Friday 12 June 2020

A story I happened across completely by accident in USA Today

USA Today which I sometimes pick up in hotels is or used to be a bland, non-partisan mid-market newspaper, or so I thought. Perhaps it is. The website says it has a slight to moderate liberal (American for left-wing) bias.

A North Carolina professor who sparked outrage with his tweets still has his job. Why? It's called the First Amendment.

A professor at the University of North Carolina Wilmington has recently sparked outrage with his words on Twitter, the latest educator to draw a rebuke from his own school.
Mike Adams, a professor of criminology at UNCW, said people who wear masks in public look like "fools," has called North Carolina Gov. Roy Cooper a "fascist" (among other criticisms) for Cooper's response to the coronavirus pandemic, labeled women's studies a "nonessential major" and pushed for the separation of states from the county. 
That was just in May.
Of the shutdowns caused by the ongoing coronavirus pandemic, Adams tweeted, “This evening I ate pizza and drank beer with six guys at a six seat table top. I almost felt like a free man who was not living in the slave state of North Carolina."
Adams, who is white, ended the tweet with: "Massa Cooper, let my people go!” 
His tweets sparked several petitions with thousands of signatures calling for Adams' removal from the university, and UNCW issued a statement calling Adams’ tweets “vile.”
Still, Adams has his job, UNCW confirmed to USA TODAY. Adams did not immediately respond to a request for comment. 
The university invoked the First Amendment in its statement, but added, “These comments may be protected, but that is not an excuse for how vile they are. We stand firmly against these and all other expressions of hatred. We cannot and will not ignore them. The university is reviewing all options in terms of addressing the matter.”

Personal opinions, not in the classroom

As it turns out, there aren’t many options for the university, according to First Amendment experts.
Adams isn't the first professor to generate backlash with tweets, either.
Last year, Indiana University didn't fire a professor whose tweets were called "vile and stupid" by the university's provost. Eric Rasmusen is still an IU professor, and he's still tweeting.
There are a few ways a professor can express his or her own opinions with protection from the First Amendment, Clay Calvert of the Marion B. Brechner First Amendment Project at the University of Florida told USA TODAY. 
“Even though his specific comments are racist and offensive, the larger subject matter is a matter of public concern,” Calvert said, referring to Adams. “Therefore, he is going to have some First Amendment protection, but it’s not unlimited.”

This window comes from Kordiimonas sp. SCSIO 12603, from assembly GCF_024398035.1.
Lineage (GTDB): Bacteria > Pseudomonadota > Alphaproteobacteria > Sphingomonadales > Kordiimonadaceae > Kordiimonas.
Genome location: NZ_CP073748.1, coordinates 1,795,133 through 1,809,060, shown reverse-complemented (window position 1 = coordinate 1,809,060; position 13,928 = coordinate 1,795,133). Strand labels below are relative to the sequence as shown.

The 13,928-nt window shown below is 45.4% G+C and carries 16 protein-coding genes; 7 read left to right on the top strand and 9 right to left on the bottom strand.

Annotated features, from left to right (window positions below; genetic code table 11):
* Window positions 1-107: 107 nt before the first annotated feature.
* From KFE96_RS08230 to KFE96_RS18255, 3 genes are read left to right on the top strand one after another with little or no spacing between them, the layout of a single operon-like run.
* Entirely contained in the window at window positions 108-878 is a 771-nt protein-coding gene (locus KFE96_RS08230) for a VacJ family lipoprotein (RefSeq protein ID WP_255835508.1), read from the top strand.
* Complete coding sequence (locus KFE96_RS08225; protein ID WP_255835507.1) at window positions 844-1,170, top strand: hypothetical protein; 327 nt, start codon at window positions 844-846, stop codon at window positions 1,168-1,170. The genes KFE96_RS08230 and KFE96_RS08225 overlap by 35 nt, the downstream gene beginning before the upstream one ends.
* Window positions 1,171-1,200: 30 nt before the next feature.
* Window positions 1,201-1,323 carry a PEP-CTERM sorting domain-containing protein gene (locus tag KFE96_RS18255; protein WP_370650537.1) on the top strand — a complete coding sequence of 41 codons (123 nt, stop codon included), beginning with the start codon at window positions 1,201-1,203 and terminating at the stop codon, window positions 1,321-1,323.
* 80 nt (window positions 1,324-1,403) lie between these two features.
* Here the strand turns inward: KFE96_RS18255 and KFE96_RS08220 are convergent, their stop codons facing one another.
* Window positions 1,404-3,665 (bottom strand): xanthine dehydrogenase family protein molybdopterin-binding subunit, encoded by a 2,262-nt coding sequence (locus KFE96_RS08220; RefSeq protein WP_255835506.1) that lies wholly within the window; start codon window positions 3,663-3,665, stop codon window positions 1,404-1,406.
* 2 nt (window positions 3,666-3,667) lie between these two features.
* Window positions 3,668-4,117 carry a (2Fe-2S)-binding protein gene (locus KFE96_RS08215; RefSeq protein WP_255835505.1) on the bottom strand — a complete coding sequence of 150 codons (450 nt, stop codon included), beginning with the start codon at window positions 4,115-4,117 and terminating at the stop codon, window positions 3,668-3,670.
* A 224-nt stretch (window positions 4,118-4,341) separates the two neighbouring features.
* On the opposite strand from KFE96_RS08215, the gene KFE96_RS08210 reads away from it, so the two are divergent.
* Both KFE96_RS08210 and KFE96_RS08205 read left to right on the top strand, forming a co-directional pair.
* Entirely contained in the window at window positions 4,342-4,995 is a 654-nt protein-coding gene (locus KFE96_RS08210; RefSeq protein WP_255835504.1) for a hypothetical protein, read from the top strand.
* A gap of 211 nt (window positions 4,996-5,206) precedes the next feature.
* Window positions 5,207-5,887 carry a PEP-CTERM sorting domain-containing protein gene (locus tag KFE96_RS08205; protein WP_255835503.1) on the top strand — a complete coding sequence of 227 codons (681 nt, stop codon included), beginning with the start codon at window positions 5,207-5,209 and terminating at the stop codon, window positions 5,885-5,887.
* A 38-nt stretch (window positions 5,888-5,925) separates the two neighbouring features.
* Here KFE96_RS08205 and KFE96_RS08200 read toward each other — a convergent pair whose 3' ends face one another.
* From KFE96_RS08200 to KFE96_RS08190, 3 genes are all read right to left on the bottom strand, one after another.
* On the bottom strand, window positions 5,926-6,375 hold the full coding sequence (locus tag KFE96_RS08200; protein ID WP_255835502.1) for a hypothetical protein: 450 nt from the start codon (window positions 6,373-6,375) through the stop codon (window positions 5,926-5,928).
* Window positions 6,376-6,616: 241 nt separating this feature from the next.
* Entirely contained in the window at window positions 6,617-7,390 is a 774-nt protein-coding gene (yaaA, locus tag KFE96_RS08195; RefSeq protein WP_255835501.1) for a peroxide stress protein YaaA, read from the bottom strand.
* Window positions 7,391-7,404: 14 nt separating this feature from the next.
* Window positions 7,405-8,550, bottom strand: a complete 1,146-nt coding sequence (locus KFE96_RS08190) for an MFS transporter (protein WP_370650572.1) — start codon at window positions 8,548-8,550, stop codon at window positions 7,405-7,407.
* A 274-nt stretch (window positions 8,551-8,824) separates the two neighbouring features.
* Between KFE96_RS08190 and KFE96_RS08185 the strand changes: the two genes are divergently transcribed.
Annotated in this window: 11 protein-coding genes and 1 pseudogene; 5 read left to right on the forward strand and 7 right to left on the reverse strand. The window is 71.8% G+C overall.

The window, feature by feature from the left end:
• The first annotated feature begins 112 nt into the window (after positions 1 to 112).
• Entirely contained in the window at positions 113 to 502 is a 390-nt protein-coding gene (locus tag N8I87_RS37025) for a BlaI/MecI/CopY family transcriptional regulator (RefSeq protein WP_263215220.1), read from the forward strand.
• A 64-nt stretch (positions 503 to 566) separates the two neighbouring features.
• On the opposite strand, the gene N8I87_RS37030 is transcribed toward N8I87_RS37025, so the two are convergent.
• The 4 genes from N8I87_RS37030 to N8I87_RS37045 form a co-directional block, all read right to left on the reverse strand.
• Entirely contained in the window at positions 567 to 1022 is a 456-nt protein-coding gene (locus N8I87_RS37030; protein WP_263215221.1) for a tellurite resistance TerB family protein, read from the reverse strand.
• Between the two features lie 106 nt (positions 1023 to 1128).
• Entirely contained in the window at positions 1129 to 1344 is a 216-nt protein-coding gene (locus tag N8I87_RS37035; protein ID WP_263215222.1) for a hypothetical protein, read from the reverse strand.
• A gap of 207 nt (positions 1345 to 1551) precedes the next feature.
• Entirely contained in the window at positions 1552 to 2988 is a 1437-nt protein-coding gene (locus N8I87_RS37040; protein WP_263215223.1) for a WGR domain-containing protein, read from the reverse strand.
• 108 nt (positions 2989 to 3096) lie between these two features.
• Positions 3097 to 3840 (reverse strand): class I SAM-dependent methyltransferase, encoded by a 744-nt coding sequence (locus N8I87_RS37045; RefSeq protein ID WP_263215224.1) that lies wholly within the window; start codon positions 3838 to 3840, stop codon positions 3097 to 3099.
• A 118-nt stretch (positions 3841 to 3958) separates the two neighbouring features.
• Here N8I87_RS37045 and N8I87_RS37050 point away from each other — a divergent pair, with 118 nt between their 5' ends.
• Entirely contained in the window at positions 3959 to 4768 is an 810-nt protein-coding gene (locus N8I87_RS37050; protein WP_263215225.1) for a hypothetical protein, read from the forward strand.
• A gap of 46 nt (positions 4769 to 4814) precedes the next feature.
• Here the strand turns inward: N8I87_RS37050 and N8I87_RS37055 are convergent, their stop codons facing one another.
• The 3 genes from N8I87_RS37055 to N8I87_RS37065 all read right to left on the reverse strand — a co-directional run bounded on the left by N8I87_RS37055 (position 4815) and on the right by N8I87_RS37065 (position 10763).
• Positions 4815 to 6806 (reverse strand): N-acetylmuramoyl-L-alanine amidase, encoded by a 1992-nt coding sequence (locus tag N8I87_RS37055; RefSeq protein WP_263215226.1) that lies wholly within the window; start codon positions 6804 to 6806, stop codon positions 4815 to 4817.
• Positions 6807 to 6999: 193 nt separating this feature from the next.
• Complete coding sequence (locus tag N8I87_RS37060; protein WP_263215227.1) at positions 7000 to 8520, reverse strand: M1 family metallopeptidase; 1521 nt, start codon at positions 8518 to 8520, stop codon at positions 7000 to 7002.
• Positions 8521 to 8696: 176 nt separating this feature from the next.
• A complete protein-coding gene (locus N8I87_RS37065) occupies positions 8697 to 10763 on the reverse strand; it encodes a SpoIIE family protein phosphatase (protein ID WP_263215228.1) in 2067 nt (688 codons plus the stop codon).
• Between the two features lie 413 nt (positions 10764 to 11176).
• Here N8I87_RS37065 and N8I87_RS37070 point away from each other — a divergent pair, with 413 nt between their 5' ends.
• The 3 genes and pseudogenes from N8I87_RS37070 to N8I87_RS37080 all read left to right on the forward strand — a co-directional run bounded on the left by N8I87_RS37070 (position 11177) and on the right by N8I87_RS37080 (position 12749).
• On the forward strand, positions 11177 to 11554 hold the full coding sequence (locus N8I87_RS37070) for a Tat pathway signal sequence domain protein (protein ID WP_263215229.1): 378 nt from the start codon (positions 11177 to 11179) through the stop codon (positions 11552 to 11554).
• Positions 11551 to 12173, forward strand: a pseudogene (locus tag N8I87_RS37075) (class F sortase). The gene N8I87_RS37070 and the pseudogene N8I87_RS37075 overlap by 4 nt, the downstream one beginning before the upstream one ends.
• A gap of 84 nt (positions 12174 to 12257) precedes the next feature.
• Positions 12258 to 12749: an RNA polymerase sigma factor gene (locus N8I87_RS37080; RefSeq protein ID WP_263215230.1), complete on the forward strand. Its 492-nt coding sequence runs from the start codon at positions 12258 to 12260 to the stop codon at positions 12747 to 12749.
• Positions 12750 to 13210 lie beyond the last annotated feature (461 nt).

Because Adams used his personal Twitter account, he has more First Amendment rights, Calvert said.
“The first thing you’d have to ask is, is the public employee speaking in his official job capacity or role? If so, then the First Amendment speech rights are very limited," Calvert said, adding, "If he had made a comment like that in the classroom, then the only way it would be protected would be if it was ‘germane’ to the subject matter.”
Calvert said the university could fire Adams – a stronger statement than just condemning the tweets, he said.
"But the repercussions would be a lawsuit that (the university) would have to defend," Calvert said.
The Wilmington Star-News reported Adams has already sued UNCW once. In 2007, Adams filed a lawsuit saying he was denied a promotion when he spoke about his views, violating his First Amendment rights, the newspaper reported. After a court ruled in favor of Adams, UNCW appealed, then eventually settled the case. 

Comments that reflect 'actual bias'

David Hudson Jr., a fellow for the First Amendment at the Freedom Forum Institute, said a professor’s right to free speech is strong. Citizens, however, have the right to retain their own beliefs, he said. 
“Now, if those comments do reflect actual bias perpetrated against students, or the professor is violating generally applicable principles and discriminating against students specifically, that’s another issue," Hudson said.
He added, "But, the First Amendment imposes pretty strict limitations on universities attempting to punish professors for controversial speech. After all, that’s the point of the First Amendment — it’s designed to protect offensive, obnoxious or even repugnant speech. The Supreme Court has termed that a bedrock principle of the First Amendment."

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